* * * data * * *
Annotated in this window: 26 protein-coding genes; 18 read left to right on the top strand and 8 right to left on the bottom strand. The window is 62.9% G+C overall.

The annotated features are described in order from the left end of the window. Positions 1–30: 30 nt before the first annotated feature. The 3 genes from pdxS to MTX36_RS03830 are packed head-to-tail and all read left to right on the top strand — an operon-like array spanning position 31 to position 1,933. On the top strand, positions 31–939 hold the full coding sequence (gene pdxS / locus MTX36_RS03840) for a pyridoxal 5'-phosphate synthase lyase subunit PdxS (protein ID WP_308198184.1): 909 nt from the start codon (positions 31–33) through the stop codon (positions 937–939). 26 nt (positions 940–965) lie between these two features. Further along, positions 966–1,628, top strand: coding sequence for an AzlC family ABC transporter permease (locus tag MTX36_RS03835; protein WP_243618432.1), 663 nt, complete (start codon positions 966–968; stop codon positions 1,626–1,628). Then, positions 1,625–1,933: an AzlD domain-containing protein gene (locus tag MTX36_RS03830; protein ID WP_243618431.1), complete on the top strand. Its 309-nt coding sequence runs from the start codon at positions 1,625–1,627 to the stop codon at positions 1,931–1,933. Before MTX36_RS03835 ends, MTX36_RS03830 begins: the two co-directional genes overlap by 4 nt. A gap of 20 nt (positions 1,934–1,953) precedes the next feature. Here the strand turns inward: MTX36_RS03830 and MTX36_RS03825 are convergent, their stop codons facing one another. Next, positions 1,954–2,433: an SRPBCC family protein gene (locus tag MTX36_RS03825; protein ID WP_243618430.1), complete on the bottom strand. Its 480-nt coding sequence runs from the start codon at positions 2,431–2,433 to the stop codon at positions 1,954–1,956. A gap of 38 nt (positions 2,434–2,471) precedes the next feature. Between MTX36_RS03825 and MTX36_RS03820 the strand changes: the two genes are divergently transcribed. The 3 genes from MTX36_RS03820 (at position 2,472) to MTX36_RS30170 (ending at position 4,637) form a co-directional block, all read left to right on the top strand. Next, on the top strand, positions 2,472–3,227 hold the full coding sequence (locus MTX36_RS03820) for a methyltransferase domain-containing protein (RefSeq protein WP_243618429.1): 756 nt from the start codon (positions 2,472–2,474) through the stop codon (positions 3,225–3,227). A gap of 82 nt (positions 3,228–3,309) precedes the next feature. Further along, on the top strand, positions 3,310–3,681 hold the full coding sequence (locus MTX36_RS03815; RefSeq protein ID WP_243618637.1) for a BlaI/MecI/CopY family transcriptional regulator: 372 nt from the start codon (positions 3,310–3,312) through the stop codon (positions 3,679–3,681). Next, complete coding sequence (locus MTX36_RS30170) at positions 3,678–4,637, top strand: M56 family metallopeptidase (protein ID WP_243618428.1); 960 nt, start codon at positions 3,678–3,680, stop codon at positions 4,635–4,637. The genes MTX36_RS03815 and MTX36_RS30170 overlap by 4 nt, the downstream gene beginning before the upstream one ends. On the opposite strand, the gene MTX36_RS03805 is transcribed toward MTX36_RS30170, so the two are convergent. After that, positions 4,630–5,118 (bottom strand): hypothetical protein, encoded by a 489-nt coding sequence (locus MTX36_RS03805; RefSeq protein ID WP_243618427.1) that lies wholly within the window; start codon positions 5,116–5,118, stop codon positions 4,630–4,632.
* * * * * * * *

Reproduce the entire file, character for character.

Annotated in this window: 26 protein-coding genes; 18 read left to right on the top strand and 8 right to left on the bottom strand. The window is 62.9% G+C overall.

The annotated features are described in order from the left end of the window. Positions 1–30: 30 nt before the first annotated feature. The 3 genes from pdxS to MTX36_RS03830 are packed head-to-tail and all read left to right on the top strand — an operon-like array spanning position 31 to position 1,933. On the top strand, positions 31–939 hold the full coding sequence (gene pdxS / locus MTX36_RS03840) for a pyridoxal 5'-phosphate synthase lyase subunit PdxS (protein ID WP_308198184.1): 909 nt from the start codon (positions 31–33) through the stop codon (positions 937–939). 26 nt (positions 940–965) lie between these two features. Further along, positions 966–1,628, top strand: coding sequence for an AzlC family ABC transporter permease (locus tag MTX36_RS03835; protein WP_243618432.1), 663 nt, complete (start codon positions 966–968; stop codon positions 1,626–1,628). Then, positions 1,625–1,933: an AzlD domain-containing protein gene (locus tag MTX36_RS03830; protein ID WP_243618431.1), complete on the top strand. Its 309-nt coding sequence runs from the start codon at positions 1,625–1,627 to the stop codon at positions 1,931–1,933. Before MTX36_RS03835 ends, MTX36_RS03830 begins: the two co-directional genes overlap by 4 nt. A gap of 20 nt (positions 1,934–1,953) precedes the next feature. Here the strand turns inward: MTX36_RS03830 and MTX36_RS03825 are convergent, their stop codons facing one another. Next, positions 1,954–2,433: an SRPBCC family protein gene (locus tag MTX36_RS03825; protein ID WP_243618430.1), complete on the bottom strand. Its 480-nt coding sequence runs from the start codon at positions 2,431–2,433 to the stop codon at positions 1,954–1,956. A gap of 38 nt (positions 2,434–2,471) precedes the next feature. Between MTX36_RS03825 and MTX36_RS03820 the strand changes: the two genes are divergently transcribed. The 3 genes from MTX36_RS03820 (at position 2,472) to MTX36_RS30170 (ending at position 4,637) form a co-directional block, all read left to right on the top strand. Next, on the top strand, positions 2,472–3,227 hold the full coding sequence (locus MTX36_RS03820) for a methyltransferase domain-containing protein (RefSeq protein WP_243618429.1): 756 nt from the start codon (positions 2,472–2,474) through the stop codon (positions 3,225–3,227). A gap of 82 nt (positions 3,228–3,309) precedes the next feature. Further along, on the top strand, positions 3,310–3,681 hold the full coding sequence (locus MTX36_RS03815; RefSeq protein ID WP_243618637.1) for a BlaI/MecI/CopY family transcriptional regulator: 372 nt from the start codon (positions 3,310–3,312) through the stop codon (positions 3,679–3,681). Next, complete coding sequence (locus MTX36_RS30170) at positions 3,678–4,637, top strand: M56 family metallopeptidase (protein ID WP_243618428.1); 960 nt, start codon at positions 3,678–3,680, stop codon at positions 4,635–4,637. The genes MTX36_RS03815 and MTX36_RS30170 overlap by 4 nt, the downstream gene beginning before the upstream one ends. On the opposite strand, the gene MTX36_RS03805 is transcribed toward MTX36_RS30170, so the two are convergent. After that, positions 4,630–5,118 (bottom strand): hypothetical protein, encoded by a 489-nt coding sequence (locus MTX36_RS03805; RefSeq protein ID WP_243618427.1) that lies wholly within the window; start codon positions 5,116–5,118, stop codon positions 4,630–4,632.